You might want to avoid northbound MoPac the next three nights. On the other hand, the MoPac forecast for the weekend is looking much better.
The highway’s main northbound lanes just south of Enfield Road will be closed from 8 p.m. to 5:30 a.m. Tuesday, Wednesday and Thursday nights, with all traffic diverted to the frontage road and through the Enfield traffic light — a change from the closures originally planned for this weekend, which forecasters now expect to be rainy.
Drivers coming from south of the river on MoPac will have to exit at Enfield Road and take a short detour that brings them back onto MoPac at the on ramp from Enfield. Drivers approaching the highway from West Cesar Chavez Street and West Sixth Street will take the same detour, said officials with the Central Texas Regional Mobility Authority, which is overseeing the toll road construction that is behind the temporary closures.
City of Austin traffic officials will be monitoring the Enfield Road traffic signal, officials said, to increase green-light time northbound during the overnight closures in response to delays on the frontage road. And an Austin police officer will also be on hand to intervene if needed.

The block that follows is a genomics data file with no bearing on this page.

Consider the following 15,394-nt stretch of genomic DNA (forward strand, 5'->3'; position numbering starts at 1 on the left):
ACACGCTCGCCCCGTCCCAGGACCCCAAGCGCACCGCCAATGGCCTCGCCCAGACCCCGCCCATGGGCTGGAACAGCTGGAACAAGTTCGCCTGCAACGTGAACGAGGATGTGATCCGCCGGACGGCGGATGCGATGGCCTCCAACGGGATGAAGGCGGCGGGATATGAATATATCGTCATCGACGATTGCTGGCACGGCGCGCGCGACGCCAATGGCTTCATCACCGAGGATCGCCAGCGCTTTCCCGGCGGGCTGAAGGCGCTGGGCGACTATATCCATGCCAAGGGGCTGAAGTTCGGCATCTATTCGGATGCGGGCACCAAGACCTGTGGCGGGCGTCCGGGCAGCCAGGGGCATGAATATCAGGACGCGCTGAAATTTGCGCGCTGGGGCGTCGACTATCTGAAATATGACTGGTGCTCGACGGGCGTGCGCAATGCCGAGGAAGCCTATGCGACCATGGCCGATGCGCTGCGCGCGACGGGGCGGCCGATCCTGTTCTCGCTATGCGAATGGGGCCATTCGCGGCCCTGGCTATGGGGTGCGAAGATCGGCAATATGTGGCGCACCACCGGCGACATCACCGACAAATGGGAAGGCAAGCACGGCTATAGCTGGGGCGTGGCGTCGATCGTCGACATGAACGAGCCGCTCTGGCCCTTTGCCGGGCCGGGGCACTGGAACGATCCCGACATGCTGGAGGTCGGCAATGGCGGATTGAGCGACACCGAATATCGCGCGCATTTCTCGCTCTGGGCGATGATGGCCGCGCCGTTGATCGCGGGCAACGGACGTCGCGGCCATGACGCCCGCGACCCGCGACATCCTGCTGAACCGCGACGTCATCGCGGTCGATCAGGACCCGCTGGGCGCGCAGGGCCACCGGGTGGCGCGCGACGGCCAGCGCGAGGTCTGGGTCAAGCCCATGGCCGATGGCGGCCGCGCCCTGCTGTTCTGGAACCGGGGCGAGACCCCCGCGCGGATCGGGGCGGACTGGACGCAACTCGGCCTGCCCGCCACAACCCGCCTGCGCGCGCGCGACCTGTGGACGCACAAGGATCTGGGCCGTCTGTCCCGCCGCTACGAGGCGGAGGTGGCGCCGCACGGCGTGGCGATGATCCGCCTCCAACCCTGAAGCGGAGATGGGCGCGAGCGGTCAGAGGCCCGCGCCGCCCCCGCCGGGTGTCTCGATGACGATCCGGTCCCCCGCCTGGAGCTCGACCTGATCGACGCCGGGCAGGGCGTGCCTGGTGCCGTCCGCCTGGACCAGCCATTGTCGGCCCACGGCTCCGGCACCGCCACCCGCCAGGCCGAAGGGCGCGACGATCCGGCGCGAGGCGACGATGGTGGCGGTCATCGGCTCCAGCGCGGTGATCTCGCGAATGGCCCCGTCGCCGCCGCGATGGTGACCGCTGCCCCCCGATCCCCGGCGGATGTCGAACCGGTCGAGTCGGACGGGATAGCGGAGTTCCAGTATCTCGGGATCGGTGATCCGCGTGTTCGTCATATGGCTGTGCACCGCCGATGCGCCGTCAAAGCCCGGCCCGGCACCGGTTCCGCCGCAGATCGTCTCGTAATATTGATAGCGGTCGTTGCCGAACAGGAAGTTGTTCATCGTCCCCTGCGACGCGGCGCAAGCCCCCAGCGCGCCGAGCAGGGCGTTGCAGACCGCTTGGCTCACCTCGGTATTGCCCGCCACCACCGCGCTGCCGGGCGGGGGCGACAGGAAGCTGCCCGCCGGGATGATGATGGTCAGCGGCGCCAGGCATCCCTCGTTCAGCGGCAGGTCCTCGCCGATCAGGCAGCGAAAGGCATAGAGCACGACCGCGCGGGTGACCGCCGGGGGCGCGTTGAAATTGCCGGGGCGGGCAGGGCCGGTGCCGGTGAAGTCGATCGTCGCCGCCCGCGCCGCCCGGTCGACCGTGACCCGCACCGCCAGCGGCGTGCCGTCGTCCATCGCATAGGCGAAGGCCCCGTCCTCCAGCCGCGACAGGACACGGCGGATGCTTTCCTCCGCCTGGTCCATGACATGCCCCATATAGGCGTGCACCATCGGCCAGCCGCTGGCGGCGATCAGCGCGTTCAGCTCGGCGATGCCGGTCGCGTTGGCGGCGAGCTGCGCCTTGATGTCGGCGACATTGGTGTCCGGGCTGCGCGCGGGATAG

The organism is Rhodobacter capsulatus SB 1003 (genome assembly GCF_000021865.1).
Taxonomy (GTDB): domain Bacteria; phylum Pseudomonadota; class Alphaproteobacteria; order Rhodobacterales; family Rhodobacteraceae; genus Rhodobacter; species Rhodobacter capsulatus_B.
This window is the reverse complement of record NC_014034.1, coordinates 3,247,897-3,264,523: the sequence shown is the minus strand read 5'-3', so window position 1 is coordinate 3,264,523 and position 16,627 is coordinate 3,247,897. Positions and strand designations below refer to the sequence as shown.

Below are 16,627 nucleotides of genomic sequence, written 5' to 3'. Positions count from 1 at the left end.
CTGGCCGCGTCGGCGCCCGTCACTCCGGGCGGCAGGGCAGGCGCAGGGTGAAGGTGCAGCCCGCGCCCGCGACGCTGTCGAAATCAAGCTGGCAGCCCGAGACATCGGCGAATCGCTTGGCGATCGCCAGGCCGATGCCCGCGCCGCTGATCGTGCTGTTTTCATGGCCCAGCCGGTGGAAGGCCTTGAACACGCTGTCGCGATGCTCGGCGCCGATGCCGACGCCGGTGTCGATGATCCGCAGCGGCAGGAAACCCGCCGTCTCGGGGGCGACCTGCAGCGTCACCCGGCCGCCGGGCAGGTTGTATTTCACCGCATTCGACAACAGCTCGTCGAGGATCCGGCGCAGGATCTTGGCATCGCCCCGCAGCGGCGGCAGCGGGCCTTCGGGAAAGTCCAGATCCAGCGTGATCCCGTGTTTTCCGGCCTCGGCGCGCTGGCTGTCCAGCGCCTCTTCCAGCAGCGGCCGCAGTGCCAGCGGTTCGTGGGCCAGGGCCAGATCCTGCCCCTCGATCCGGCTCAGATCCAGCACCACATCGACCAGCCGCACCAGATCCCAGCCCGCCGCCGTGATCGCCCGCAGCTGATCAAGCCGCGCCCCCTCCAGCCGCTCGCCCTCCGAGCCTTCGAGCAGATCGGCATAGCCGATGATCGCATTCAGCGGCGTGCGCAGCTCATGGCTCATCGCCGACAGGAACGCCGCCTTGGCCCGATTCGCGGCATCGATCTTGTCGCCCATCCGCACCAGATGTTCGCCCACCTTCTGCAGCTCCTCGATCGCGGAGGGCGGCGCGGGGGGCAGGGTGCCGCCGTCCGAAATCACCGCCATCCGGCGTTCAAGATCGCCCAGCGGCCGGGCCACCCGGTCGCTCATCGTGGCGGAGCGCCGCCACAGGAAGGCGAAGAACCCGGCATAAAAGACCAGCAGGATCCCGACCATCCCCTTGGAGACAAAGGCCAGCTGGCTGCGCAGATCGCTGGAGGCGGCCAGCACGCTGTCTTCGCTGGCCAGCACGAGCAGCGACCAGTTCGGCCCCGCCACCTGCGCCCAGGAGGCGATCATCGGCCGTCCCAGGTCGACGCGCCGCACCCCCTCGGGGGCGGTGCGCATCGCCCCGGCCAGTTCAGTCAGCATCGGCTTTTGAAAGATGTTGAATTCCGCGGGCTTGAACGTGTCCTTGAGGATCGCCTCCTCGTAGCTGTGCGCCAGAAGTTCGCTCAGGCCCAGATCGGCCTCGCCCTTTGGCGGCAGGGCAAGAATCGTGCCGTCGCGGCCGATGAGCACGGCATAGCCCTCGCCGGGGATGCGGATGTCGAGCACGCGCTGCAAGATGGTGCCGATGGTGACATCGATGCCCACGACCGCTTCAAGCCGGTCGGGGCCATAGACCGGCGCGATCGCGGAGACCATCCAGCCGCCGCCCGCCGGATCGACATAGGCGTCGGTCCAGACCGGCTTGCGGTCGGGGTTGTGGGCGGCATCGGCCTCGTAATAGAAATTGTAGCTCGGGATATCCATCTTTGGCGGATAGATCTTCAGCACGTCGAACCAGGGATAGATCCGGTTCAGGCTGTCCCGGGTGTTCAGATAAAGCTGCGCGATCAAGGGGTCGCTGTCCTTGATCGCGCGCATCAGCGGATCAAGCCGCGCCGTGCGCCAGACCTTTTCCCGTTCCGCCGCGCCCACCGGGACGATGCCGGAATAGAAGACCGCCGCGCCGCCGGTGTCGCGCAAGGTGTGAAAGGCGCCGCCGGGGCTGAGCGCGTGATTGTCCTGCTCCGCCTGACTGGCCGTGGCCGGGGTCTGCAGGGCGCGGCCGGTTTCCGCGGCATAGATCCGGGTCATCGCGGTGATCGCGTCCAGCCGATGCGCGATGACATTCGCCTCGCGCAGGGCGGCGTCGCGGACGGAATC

The good news for Austin drivers is that lane closures planned for the coming weekend during both the day and night, which likely would have caused long delays for northbound traffic, are now off the board. The work taking place Tuesday, Wednesday and Thursday night, repaving and striping of a section of MoPac and restoration of that section to three highway lanes, will be what was supposed to happen over the weekend.
“What we’re trying to do is beat the rain,” said Mike Heiligenstein, executive director of the mobility authority.
After the spate of rain, expected to last from Friday afternoon to sometime Monday, crews likely will close the road again for a night or two (probably as early as the night of Dec. 6) to paint striping on MoPac’s main lanes. At that point, all of northbound MoPac will once again have three lanes.
A few hundred yards of the road, just north of Lady Bird Lake, has been reduced to two lanes since April to allow crews to build a short tunnel under the road that will allow motorists from West Cesar Chavez to enter a fourth, tolled lane set to open in the spring.